Appointed Artistic Director of the Olympic Music Festival in 2014 and praised as a musician of “compelling artistry and power” by the Seattle Times, the gifted American pianist Julio Elizalde leads an active career as soloist, chamber musician, artistic administrator, curator, and educator.
He has performed in many of the major music centers throughout the United States, Europe, Asia, and Latin America to popular and critical acclaim. Mr. Elizalde has collaborated with a wide range of artists including violinists Itzhak Perlman and Pamela Frank, composers Osvaldo Golijov and Stephen Hough, baritone William Sharp, and members of the Juilliard, Cleveland, Kronos, and Brentano string quartets.
Mr. Elizalde is a founding member of the New Trio, grand prize winner of the Fischoff and Coleman National Chamber Music Competitions. In 2012, he was honored to be the youngest juror in the history of the Fischoff National Chamber Music Competition.
Originally from the San Francisco Bay Area, Mr. Elizalde received a Bachelor of Music degree with honors from the San Francisco Conservatory of Music where he studied with Paul Hersh. He holds a Master of Music and Doctor of Musical Arts degrees from The Juilliard School where he studied with Jerome Lowenthal, Joseph Kalichstein, and Robert McDonald.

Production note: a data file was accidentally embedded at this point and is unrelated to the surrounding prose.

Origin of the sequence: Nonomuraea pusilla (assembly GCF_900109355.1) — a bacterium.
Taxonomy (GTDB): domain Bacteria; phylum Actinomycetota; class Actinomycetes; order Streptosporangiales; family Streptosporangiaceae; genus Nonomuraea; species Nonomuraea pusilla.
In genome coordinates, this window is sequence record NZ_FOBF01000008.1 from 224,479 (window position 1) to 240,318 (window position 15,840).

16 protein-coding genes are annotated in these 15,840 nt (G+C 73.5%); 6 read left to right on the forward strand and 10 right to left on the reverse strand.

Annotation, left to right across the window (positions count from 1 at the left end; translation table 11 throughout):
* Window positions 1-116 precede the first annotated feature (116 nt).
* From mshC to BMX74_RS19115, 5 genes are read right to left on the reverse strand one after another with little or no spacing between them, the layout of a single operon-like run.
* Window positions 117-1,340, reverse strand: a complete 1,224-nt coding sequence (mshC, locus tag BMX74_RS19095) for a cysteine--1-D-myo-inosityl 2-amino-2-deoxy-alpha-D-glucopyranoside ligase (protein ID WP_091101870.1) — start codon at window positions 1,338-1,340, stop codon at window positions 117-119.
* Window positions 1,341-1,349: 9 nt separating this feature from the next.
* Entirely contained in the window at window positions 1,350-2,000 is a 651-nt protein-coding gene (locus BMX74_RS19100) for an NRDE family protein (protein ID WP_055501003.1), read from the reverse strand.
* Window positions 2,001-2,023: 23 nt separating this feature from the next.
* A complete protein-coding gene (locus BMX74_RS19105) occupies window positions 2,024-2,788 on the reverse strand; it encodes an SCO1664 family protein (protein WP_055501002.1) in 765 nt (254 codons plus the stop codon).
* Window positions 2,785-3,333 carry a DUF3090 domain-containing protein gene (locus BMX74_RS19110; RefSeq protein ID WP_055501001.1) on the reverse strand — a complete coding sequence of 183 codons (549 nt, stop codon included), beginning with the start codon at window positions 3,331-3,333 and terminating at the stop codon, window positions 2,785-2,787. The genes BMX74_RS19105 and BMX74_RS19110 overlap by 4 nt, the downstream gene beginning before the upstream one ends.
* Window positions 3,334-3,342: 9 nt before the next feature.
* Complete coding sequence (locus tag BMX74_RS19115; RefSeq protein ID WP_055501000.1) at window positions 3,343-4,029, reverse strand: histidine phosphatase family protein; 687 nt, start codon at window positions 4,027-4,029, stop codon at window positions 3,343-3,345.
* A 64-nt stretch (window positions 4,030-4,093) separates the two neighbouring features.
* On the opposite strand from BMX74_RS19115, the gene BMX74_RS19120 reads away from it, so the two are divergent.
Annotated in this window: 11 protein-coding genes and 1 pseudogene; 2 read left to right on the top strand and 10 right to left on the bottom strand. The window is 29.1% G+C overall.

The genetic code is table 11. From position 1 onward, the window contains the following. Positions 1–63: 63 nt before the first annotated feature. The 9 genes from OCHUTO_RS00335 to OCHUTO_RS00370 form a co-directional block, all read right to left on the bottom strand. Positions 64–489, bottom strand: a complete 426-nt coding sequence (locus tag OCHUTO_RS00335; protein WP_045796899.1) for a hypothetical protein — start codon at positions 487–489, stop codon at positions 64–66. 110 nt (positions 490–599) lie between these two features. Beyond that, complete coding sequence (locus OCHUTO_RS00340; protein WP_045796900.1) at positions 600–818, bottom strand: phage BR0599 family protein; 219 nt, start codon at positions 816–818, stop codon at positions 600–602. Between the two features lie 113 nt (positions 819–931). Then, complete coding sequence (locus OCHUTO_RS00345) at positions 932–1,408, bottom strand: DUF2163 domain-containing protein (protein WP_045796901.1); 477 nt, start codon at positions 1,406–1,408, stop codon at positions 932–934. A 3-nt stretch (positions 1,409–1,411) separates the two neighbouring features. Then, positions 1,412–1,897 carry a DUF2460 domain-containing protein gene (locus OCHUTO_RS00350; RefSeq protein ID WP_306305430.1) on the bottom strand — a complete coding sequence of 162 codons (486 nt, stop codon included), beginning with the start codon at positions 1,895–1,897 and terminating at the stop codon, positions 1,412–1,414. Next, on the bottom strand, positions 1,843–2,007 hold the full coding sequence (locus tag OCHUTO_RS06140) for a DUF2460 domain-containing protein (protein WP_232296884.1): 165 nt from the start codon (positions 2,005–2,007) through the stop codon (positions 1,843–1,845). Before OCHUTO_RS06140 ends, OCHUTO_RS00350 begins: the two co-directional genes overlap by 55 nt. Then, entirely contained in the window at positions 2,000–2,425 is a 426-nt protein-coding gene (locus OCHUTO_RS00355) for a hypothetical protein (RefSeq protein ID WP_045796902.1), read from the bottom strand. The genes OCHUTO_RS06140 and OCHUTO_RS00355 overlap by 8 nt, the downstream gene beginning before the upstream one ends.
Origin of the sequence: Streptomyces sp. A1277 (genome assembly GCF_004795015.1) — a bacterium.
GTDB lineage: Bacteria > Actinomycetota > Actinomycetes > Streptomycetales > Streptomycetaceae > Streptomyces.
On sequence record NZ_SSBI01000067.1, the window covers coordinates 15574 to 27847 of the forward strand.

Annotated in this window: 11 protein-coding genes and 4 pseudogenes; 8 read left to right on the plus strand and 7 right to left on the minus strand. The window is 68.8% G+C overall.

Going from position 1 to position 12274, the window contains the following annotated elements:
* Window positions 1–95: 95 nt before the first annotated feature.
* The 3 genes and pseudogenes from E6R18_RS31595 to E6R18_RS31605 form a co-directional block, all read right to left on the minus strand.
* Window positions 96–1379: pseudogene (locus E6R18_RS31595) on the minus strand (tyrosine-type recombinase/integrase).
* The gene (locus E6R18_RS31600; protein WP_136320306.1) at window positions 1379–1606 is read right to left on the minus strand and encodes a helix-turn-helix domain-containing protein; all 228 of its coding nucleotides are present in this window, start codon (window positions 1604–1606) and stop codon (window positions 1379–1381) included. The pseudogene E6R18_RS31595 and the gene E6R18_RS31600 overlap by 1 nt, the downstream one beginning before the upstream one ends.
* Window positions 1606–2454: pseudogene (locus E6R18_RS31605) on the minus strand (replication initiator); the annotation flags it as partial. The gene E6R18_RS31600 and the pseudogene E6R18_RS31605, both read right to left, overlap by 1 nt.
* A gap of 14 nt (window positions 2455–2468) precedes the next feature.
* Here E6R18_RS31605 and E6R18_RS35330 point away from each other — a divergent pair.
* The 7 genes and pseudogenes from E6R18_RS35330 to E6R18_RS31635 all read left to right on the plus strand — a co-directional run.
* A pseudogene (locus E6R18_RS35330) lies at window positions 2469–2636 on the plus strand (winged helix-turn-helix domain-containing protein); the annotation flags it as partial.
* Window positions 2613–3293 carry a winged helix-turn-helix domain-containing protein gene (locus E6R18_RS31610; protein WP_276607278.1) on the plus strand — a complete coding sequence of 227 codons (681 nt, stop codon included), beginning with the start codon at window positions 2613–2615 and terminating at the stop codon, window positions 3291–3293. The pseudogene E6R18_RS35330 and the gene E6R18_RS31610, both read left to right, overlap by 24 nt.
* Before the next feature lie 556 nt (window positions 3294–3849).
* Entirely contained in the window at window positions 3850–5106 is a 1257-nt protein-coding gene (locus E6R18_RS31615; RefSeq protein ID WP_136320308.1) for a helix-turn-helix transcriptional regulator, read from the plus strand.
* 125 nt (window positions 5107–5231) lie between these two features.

Andrew Wan was named concertmaster of the Orchestre symphonique de Montréal (OSM) in 2008. As soloist, he has performed worldwide under conductors such as Maxim Vengerov, Vasily Petrenko, Bernard Labadie, Carlo Rizzi, Peter Oundjian, Michael Stern and James DePreist and has appeared in recitals with artists such as the Juilliard Quartet, Vadim Repin, Marc-André Hamelin, Daniil Trifonov, Menahem Pressler, Jörg Widmann, Emanuel Ax, James Ehnes, and Gil Shaham.